inherit

[in-her-it]

verb (used with object)

verb (used without object)


Origin of inherit

1275–1325; Middle English en(h)erit(i)en < Middle French enheriter < Late Latin inhērēditāre to make heir. See in-3, hereditary
Related formshalf-in·her·it·ed, adjectivenon·in·her·it·ed, adjectivepre·in·her·it, verb (used with object)qua·si-in·her·it·ed, adjectivere·in·her·it, verbun·in·her·it·ed, adjective
Dictionary.com Unabridged Based on the Random House Unabridged Dictionary, © Random House, Inc. 2019

Related Words for inherit

derive, receive, acquire, obtain, succeed, accede, get

Examples from the Web for inherit

Contemporary Examples of inherit

Historical Examples of inherit

  • The false cannot inherit the true nor the unclean the lovely.

    Weighed and Wanting

    George MacDonald

  • No one remained to inherit their good name and little fortune.

    The Roof of France

    Matilda Betham-Edwards

  • They do not buy it; they do not conquer it, but they inherit it.

    Pax Vobiscum

    Henry Drummond

  • Your father is not an old man; he may marry again, and have a son to inherit his wealth.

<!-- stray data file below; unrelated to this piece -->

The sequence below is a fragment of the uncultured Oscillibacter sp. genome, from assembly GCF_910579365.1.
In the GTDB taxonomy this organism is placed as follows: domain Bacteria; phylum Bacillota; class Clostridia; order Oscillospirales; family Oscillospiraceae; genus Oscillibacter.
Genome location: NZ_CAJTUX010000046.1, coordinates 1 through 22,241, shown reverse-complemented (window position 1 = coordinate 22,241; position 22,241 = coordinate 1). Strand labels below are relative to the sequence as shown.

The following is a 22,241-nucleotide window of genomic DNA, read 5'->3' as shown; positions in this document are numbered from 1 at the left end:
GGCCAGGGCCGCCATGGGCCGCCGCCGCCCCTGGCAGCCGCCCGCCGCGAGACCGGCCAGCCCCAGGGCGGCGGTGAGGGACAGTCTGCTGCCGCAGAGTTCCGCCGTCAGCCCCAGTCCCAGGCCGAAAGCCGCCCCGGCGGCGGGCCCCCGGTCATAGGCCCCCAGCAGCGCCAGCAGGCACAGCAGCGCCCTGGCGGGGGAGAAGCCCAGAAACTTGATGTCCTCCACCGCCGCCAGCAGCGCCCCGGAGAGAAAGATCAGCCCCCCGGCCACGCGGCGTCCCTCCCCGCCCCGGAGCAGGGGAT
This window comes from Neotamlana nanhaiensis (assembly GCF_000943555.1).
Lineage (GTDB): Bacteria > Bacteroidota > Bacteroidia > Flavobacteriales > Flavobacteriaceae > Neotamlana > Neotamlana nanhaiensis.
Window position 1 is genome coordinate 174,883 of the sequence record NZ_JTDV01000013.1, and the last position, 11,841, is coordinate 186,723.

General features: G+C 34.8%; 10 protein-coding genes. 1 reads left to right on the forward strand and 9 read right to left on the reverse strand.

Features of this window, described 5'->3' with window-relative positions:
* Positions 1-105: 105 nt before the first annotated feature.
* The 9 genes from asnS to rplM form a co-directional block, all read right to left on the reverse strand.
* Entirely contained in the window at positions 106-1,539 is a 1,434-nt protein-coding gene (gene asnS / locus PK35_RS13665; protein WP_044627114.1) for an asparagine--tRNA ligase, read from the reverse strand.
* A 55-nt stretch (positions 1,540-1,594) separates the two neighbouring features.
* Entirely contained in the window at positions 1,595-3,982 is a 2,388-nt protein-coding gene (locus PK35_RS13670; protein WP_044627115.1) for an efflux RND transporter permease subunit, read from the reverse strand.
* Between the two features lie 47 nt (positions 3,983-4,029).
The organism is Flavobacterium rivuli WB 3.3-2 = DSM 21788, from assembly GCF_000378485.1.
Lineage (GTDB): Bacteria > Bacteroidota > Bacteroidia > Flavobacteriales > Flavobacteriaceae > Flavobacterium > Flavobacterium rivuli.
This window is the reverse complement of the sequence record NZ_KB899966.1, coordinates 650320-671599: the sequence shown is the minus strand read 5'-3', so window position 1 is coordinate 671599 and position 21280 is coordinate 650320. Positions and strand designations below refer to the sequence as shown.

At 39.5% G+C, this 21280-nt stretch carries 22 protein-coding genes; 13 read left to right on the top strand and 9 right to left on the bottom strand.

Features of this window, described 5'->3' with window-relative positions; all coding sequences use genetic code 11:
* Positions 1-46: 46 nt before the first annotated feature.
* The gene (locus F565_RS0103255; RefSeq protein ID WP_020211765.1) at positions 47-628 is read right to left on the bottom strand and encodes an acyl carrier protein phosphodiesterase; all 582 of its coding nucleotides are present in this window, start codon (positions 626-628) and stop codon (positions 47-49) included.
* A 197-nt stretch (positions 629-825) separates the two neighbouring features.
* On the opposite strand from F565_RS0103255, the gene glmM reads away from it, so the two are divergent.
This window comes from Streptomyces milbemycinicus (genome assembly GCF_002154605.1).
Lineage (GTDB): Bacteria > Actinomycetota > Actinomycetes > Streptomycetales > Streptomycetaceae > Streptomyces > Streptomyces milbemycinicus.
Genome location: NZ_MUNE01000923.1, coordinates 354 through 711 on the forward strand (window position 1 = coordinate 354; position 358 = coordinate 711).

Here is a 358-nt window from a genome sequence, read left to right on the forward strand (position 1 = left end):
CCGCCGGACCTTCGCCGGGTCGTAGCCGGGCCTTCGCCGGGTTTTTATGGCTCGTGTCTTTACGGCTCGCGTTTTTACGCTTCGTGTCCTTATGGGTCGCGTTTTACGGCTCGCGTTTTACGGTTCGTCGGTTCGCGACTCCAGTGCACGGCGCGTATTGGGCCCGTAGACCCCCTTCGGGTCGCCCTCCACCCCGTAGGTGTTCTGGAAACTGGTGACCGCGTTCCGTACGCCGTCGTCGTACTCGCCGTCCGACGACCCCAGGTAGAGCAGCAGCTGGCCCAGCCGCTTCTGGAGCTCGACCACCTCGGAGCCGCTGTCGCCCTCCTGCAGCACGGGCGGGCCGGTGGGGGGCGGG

Henry Dunbar

    M. E. Braddon

  • You will inherit a very good practice and a comfortable fortune.

    Henry Dunbar

    M. E. Braddon


British Dictionary definitions for inherit

inherit

verb -its, -iting or -ited

to receive (property, a right, title, etc) by succession or under a will
(intr) to succeed as heir
(tr) to possess (a characteristic) through genetic transmission
(tr) to receive (a position, attitude, property, etc) from a predecessor
Derived Formsinherited, adjectiveinheritor, nouninheritress or inheritrix, fem n

Word Origin for inherit

C14: from Old French enheriter, from Late Latin inhērēditāre to appoint an heir, from Latin hērēs heir
Collins English Dictionary - Complete & Unabridged 2012 Digital Edition © William Collins Sons & Co. Ltd. 1979, 1986 © HarperCollins Publishers 1998, 2000, 2003, 2005, 2006, 2007, 2009, 2012

Word Origin and History for inherit
v.

c.1300, "to make (someone) an heir," from Old French enheriter "make heir, appoint as heir," from Late Latin inhereditare "to appoint as heir," from Latin in- "in" (see in- (2)) + hereditare "to inherit," from heres (genitive heredis) "heir" (see heredity). Sense of "receive inheritance" arose mid-14c.; original sense is retained in disinherit. Related: Inherited; inheriting.

Online Etymology Dictionary, © 2010 Douglas Harper

inherit in Medicine

inherit

[ĭn-hĕrĭt]

v.

To receive a trait from one's parents by genetic transmission.
The American Heritage® Stedman's Medical Dictionary Copyright © 2002, 2001, 1995 by Houghton Mifflin Company. Published by Houghton Mifflin Company.